Well, summer has now ended, no more beach, no more swimming in the sea for me! Until next year, that is.
So, instead, it is time to investigate the word itself. Where does it come from? We have been using this word for a long time. In Middle English, a number of forms can be found, including sē, sǣ, seo, seea and the familiar sea. At that time, it referred not only to the sea as we think of it today; “large expanse of salt water covering much of the earth”, but also to lakes, pools and ponds, meaning “body of water of indeterminate size”.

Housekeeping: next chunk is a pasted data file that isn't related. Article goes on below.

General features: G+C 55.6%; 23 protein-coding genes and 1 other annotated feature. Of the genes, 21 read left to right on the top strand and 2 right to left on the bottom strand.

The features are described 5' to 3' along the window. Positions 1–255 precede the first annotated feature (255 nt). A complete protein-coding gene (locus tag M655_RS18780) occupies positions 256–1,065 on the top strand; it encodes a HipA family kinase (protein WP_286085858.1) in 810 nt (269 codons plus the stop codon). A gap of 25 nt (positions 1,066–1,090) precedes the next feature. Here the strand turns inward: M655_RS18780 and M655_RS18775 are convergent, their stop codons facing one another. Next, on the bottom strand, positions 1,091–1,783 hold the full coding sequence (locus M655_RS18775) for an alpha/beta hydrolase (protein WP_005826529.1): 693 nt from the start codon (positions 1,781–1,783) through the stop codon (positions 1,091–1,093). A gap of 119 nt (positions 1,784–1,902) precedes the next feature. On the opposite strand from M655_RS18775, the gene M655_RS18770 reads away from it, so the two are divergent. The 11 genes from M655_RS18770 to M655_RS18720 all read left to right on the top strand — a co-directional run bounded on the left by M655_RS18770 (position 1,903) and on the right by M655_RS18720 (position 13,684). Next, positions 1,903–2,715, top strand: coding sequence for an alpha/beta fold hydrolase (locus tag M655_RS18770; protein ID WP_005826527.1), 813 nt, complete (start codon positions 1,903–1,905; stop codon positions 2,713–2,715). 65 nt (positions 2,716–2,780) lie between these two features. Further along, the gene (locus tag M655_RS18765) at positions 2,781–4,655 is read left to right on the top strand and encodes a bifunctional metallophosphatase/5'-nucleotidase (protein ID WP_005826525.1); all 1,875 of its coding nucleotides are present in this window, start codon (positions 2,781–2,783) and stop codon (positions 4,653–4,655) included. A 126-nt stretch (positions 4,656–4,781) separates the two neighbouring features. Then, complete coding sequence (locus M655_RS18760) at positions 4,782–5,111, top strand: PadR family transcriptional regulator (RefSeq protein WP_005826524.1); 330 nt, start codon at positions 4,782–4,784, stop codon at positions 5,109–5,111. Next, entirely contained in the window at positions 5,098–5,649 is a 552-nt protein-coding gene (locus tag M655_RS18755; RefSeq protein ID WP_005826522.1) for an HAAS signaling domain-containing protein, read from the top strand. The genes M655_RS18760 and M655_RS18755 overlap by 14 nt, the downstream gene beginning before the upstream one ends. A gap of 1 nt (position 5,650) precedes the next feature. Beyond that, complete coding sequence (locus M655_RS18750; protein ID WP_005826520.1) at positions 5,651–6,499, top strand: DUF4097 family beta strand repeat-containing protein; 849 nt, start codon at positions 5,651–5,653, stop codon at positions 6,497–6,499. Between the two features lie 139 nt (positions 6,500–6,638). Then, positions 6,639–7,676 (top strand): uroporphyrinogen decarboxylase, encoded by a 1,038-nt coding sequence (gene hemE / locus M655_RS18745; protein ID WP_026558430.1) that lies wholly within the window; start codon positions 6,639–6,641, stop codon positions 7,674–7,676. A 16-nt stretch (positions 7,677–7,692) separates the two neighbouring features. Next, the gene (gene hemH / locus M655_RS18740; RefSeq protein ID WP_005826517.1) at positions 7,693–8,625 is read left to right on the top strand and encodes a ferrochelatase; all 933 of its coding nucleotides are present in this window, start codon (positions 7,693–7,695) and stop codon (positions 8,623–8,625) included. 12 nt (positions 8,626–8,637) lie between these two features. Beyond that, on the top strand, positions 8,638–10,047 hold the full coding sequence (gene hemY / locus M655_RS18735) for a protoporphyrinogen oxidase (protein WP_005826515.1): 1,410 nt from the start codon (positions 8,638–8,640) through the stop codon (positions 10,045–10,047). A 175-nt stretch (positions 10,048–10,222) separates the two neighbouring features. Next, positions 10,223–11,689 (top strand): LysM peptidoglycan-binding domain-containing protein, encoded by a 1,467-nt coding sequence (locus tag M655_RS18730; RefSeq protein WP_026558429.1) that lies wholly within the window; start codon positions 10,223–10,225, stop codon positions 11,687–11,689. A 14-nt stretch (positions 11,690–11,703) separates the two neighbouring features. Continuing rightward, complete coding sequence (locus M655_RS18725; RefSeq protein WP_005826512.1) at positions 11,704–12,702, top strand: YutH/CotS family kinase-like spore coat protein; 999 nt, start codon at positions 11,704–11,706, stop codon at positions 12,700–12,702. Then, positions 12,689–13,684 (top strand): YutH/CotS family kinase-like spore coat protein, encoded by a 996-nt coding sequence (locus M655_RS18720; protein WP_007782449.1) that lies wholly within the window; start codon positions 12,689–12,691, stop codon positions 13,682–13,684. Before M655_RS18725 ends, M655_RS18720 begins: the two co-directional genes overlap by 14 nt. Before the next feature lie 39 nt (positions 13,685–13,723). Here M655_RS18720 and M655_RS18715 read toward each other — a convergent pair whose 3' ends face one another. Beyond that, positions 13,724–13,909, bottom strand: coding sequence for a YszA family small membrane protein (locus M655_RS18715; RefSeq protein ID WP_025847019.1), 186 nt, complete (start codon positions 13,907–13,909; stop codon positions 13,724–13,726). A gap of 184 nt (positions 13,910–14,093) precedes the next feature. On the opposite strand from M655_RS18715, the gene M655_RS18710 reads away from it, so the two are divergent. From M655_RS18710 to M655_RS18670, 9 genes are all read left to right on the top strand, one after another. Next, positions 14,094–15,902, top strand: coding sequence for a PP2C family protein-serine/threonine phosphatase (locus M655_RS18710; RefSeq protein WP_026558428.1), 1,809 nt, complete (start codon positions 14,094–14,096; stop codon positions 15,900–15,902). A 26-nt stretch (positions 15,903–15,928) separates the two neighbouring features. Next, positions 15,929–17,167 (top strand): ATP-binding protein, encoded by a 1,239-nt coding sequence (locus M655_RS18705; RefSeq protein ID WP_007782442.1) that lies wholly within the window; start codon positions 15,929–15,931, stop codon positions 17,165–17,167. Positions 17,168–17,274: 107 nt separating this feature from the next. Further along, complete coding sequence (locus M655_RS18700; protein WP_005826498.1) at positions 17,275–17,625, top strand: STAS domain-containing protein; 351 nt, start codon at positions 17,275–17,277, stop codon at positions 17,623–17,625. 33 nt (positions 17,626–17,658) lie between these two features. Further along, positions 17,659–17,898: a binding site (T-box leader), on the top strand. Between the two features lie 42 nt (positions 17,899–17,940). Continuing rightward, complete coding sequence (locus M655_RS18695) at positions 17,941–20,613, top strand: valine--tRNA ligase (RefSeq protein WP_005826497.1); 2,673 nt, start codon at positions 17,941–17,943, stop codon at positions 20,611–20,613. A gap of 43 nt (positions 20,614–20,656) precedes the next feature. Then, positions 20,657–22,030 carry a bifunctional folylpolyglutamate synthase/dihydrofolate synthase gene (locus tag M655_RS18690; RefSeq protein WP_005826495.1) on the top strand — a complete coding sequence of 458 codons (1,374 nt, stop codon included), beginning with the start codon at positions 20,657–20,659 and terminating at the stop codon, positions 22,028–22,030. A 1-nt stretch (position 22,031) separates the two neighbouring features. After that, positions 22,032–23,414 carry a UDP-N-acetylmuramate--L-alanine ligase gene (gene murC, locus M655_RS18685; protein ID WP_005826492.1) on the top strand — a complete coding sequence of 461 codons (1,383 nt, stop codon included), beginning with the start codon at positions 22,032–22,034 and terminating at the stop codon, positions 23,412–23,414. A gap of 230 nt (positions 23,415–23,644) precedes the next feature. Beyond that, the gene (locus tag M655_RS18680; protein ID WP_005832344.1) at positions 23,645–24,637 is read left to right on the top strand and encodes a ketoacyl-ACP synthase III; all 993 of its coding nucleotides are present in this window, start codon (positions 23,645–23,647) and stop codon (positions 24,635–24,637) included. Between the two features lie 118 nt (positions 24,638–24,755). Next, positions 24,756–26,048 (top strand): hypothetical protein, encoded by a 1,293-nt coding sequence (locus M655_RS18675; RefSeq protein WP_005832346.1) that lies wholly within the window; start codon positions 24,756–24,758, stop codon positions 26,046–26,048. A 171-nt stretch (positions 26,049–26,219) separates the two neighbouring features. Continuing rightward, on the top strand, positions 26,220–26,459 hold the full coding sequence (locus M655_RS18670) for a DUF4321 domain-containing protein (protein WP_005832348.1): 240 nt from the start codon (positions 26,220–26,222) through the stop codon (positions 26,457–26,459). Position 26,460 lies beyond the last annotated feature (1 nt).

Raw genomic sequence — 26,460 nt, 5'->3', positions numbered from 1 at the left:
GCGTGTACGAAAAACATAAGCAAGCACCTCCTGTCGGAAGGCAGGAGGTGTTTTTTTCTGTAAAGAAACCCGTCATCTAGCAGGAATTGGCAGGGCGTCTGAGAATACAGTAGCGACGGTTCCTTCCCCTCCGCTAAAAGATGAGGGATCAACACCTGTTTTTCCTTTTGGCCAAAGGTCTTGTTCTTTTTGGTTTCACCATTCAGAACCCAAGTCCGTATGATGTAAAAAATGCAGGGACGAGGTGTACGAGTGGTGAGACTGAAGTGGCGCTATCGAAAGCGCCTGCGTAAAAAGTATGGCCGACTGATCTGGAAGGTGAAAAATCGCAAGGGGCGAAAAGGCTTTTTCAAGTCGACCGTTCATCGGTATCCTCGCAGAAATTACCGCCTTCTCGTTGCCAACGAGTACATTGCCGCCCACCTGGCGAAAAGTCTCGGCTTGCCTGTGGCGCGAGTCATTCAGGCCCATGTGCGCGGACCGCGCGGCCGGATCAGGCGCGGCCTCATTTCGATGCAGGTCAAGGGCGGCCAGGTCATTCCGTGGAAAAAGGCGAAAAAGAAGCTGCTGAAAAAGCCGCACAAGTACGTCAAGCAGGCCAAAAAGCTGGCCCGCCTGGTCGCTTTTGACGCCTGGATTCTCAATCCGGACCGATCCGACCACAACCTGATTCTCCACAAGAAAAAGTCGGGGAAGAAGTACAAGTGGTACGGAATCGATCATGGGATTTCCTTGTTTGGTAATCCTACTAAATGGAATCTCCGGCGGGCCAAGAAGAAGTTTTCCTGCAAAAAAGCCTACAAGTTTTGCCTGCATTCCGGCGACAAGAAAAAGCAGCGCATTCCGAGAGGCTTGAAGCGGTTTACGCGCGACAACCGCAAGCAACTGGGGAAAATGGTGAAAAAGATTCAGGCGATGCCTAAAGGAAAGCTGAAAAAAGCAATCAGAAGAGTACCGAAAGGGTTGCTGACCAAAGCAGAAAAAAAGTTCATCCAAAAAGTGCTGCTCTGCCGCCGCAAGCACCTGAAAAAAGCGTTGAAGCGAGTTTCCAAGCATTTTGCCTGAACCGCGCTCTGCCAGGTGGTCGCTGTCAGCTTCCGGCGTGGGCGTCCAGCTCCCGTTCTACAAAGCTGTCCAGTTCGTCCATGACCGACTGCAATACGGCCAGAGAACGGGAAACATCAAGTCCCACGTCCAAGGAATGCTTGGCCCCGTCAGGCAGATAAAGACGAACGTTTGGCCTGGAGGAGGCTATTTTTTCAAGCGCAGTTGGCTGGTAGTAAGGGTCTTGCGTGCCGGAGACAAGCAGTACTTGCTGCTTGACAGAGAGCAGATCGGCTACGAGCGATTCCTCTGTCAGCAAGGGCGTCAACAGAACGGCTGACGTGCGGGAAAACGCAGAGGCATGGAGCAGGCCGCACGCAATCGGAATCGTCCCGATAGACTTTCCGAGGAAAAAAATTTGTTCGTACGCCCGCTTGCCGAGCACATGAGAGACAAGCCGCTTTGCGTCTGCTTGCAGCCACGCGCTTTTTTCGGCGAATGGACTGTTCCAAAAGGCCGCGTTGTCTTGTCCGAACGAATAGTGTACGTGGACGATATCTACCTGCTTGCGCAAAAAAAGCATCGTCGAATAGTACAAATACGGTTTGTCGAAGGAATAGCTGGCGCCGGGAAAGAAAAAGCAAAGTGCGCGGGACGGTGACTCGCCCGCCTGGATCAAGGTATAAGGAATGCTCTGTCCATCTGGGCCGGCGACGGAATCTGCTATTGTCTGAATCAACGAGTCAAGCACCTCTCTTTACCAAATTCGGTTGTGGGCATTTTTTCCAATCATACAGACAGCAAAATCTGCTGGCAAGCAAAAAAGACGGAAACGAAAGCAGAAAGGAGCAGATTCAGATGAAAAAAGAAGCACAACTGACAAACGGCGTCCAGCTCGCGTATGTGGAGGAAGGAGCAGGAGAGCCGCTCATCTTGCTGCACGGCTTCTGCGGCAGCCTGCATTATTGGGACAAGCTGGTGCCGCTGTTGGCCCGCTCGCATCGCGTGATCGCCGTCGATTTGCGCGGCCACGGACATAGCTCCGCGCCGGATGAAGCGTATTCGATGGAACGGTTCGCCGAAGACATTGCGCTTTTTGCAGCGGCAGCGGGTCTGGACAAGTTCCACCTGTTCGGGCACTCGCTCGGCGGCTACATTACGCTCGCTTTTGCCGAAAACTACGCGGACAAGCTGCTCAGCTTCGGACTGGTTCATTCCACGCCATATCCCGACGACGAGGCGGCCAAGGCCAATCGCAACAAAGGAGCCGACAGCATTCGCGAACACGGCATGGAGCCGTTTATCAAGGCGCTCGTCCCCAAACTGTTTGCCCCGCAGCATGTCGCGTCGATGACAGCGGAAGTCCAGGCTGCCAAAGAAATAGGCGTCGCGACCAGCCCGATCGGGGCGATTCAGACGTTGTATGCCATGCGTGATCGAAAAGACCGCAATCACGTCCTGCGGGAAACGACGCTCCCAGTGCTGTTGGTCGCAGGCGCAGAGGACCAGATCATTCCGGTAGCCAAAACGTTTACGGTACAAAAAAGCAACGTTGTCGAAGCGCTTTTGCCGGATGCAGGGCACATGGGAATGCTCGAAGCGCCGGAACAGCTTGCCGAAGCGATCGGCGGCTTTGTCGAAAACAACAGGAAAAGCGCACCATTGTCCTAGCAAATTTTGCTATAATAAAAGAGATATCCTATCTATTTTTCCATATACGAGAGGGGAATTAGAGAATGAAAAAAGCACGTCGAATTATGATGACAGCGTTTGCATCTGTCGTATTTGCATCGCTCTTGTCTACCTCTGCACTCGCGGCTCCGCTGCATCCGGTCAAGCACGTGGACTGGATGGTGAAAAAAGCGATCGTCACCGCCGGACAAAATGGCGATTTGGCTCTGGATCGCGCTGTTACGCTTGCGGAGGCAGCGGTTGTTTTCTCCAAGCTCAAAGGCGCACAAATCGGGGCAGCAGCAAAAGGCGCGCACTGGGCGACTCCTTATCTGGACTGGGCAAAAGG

However, its story in English does not start with Middle English. We can find it in Old English texts in the form sǽ, also referring to various bodies of water and not just the sea. Here is an example from the Anglo-Saxon version of Genesis:
God gecígde ða drígnesse eorþan and ðæra wætera gegaderunga hé hét sǽs
(God called forth water from the dryness and the waters formed the seas).
There are cognates in other Germanic languages, such as German See, Swedish sjö, Danish sø and Dutch zee, and from all of these a root has been traced in Proto-Germanic, *saiwaz, meaning “body of water”. It remains unknown where it comes from before that point.
The usual Proto-Indo-European word for sea is represented in English mere, with a wealth of cognates, from Latin mare to Welsh mor, to Russian more and others. Interestingly, however, rather than a derivative of Proto-Indo-European *mori- (sea), in ancient Greek it was αλς [als].